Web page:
Xtandi Approved for Advanced Prostate Cancer
Drug increased survival time for patients who'd failed hormone-based treatments
FRIDAY, Aug. 31, 2012 (HealthDay News) -- Xtandi (enzalutamide) has been approved to treat men with prostate cancer that has spread despite treatment with standard therapies aimed at minimizing the effects of testosterone.
Testosterone stimulates prostate tumors to grow, the FDA explained Friday in a news release. Xtandi has been approved for prostate cancer patients previously treated with another anti-cancer drug, docetaxel.
The U.S. National Cancer Institute estimates that almost 242,000 men will be diagnosed with prostate cancer this year, and more than 28,000 will die from it.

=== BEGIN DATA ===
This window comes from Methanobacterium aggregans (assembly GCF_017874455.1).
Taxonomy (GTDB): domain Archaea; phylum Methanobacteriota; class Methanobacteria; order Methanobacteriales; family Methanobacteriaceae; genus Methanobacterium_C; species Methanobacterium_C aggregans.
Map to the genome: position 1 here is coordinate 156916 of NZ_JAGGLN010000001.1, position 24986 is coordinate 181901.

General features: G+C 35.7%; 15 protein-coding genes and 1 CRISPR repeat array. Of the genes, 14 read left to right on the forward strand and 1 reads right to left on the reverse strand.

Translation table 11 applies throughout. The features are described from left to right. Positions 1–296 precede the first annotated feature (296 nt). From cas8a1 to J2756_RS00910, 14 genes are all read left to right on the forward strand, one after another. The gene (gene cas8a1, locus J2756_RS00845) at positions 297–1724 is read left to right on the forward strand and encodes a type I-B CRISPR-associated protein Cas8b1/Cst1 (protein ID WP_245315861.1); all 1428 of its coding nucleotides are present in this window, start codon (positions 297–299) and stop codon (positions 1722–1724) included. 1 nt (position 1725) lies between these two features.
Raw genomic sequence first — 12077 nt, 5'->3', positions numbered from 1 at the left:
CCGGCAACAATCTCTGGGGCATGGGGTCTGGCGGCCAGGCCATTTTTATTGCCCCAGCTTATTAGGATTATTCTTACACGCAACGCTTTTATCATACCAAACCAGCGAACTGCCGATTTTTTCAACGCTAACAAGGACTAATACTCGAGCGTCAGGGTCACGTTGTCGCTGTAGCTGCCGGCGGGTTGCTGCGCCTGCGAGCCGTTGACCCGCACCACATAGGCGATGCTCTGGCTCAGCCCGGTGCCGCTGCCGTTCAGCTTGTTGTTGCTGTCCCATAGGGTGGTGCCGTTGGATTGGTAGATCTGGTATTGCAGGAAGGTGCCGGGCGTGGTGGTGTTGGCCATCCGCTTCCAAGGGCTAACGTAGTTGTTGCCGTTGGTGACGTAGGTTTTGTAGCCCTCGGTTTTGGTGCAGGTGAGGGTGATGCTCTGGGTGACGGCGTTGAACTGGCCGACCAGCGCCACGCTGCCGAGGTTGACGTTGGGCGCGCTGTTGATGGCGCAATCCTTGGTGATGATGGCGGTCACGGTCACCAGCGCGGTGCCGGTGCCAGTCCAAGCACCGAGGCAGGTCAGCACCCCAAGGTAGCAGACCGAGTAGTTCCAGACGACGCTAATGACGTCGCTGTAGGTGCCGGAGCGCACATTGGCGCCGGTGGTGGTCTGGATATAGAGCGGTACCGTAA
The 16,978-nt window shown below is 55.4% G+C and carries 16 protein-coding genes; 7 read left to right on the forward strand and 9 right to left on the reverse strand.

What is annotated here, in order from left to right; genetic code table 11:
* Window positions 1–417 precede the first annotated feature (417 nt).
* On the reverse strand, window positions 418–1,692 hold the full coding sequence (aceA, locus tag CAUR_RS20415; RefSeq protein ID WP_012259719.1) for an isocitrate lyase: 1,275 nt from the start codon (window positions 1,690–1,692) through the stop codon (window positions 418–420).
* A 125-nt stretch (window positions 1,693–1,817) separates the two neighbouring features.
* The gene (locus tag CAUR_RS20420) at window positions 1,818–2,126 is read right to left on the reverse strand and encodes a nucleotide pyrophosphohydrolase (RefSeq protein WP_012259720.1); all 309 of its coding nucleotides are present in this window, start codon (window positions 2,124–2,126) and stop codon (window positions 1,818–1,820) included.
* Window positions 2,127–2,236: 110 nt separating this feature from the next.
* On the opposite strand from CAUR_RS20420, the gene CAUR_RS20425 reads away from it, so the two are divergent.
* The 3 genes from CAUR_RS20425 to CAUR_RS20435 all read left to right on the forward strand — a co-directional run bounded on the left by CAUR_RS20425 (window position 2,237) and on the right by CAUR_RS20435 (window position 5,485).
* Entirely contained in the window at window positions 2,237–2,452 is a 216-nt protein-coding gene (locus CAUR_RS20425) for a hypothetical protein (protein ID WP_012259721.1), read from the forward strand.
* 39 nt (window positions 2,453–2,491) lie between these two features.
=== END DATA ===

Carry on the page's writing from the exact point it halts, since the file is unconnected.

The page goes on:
Xtandi, given priority FDA review, was evaluated in clinical studies of almost 1,200 men with metastatic, hormone treatment-resistant prostate cancer who had taken docetaxel previously. Average survival among those who took Xtandi was 18.4 months, compared with 13.6 months among those who took a placebo.
Seizures occurred in about 1 percent of clinical participants who took Xtandi. The study excluded men with conditions including a history of seizure, stroke or a brain injury that involved loss of consciousness, the FDA said.
The most common side effects of the drug included fatigue, back pain, diarrhea, joint pain, hot flushes, tissue swelling, musculoskeletal pain and headache.
Xtandi is co-marketed by Northbrook, Ill.-based Astellas Pharma U.S., and San Francisco-based Medivation Inc.
The U.S. National Cancer Institute has more about prostate cancer.